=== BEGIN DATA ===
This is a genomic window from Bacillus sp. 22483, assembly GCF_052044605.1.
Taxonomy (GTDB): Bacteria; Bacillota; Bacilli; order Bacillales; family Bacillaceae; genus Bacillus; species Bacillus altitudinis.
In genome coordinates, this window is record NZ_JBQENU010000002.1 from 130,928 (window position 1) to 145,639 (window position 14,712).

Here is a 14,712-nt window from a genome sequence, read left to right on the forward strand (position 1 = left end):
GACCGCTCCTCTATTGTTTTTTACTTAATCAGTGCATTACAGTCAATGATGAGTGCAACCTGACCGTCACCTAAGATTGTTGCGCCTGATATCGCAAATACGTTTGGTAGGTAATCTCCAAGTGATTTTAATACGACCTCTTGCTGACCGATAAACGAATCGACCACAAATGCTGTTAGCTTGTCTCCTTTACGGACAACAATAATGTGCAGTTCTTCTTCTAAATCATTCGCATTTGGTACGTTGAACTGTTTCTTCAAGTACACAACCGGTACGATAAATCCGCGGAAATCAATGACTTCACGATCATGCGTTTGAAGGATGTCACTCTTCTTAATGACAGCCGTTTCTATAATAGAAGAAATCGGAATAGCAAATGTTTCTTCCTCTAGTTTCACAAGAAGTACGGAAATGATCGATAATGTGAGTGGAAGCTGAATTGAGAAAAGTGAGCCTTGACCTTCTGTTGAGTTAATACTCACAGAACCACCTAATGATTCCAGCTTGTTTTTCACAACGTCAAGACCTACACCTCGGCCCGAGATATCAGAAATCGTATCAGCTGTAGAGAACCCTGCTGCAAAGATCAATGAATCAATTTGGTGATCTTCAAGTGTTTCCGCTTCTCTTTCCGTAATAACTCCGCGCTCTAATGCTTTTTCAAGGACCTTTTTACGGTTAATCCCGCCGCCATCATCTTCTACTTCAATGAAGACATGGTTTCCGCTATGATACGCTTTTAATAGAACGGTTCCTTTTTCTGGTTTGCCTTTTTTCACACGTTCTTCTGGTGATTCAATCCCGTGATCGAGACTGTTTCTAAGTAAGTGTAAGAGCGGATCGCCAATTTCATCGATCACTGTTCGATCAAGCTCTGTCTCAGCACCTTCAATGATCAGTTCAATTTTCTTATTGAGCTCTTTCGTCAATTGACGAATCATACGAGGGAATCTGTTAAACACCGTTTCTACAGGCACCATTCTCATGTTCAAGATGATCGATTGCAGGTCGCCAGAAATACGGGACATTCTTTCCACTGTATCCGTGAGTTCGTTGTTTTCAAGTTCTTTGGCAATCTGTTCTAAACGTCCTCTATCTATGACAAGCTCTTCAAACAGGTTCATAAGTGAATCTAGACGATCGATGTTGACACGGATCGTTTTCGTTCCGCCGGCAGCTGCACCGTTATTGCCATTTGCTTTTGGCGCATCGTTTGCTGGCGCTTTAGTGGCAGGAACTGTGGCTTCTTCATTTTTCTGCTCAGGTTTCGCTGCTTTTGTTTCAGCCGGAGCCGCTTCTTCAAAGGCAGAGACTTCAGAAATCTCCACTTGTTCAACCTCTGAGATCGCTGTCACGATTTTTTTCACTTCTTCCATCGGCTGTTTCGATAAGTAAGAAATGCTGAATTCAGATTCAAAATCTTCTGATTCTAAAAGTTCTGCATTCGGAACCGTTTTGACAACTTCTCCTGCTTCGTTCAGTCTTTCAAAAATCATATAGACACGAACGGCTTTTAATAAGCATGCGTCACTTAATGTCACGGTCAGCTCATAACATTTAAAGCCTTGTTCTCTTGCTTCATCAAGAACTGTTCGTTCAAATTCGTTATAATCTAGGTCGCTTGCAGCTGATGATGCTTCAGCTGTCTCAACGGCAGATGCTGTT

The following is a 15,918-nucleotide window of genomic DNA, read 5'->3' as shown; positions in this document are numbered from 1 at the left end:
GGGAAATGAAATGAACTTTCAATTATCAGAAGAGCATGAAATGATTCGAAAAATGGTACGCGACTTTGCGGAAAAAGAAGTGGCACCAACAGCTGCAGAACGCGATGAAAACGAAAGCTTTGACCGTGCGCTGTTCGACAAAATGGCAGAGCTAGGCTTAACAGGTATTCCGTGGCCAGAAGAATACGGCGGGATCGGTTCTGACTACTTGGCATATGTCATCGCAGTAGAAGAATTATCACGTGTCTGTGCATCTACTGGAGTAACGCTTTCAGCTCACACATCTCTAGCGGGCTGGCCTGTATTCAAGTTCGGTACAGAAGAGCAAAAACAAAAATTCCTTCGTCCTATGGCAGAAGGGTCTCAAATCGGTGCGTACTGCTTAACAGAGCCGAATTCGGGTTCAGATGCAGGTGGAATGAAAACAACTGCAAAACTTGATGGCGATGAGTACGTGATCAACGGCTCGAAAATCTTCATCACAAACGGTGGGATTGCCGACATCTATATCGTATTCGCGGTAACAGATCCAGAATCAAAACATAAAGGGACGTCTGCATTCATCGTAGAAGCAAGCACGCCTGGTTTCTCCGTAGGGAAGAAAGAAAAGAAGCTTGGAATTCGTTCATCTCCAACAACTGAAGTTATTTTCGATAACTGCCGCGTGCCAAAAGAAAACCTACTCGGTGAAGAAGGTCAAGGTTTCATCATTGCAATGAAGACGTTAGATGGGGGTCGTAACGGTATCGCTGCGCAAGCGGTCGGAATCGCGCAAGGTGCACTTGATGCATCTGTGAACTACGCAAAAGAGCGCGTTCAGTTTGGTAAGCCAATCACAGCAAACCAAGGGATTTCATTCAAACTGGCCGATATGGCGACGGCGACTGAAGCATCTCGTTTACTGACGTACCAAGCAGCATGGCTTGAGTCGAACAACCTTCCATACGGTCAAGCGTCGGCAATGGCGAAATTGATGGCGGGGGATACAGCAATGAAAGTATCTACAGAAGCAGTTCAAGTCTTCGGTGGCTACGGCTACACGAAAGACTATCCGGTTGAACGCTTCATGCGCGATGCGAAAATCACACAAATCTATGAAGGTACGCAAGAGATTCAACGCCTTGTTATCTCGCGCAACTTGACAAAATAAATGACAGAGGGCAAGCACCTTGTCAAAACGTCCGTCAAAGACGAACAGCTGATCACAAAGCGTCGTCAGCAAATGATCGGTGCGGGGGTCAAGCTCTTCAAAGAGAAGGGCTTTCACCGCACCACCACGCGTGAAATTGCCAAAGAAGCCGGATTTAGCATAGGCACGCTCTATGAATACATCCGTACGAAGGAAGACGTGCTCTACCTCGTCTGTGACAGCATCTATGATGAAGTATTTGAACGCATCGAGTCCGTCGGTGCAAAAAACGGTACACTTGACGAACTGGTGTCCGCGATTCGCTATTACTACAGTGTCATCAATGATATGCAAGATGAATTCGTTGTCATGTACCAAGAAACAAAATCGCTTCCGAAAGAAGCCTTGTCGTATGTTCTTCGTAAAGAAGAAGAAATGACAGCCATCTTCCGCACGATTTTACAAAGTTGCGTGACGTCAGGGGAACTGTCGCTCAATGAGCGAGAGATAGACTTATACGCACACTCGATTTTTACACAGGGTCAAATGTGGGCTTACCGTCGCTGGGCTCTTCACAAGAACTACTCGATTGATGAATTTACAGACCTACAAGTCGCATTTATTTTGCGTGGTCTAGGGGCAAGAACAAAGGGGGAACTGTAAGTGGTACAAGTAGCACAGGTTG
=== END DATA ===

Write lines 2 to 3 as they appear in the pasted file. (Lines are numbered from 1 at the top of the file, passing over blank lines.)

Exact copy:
Taxonomy (GTDB): Bacteria; Bacillota; Bacilli; order Bacillales; family Bacillaceae; genus Bacillus; species Bacillus altitudinis.
In genome coordinates, this window is record NZ_JBQENU010000002.1 from 130,928 (window position 1) to 145,639 (window position 14,712).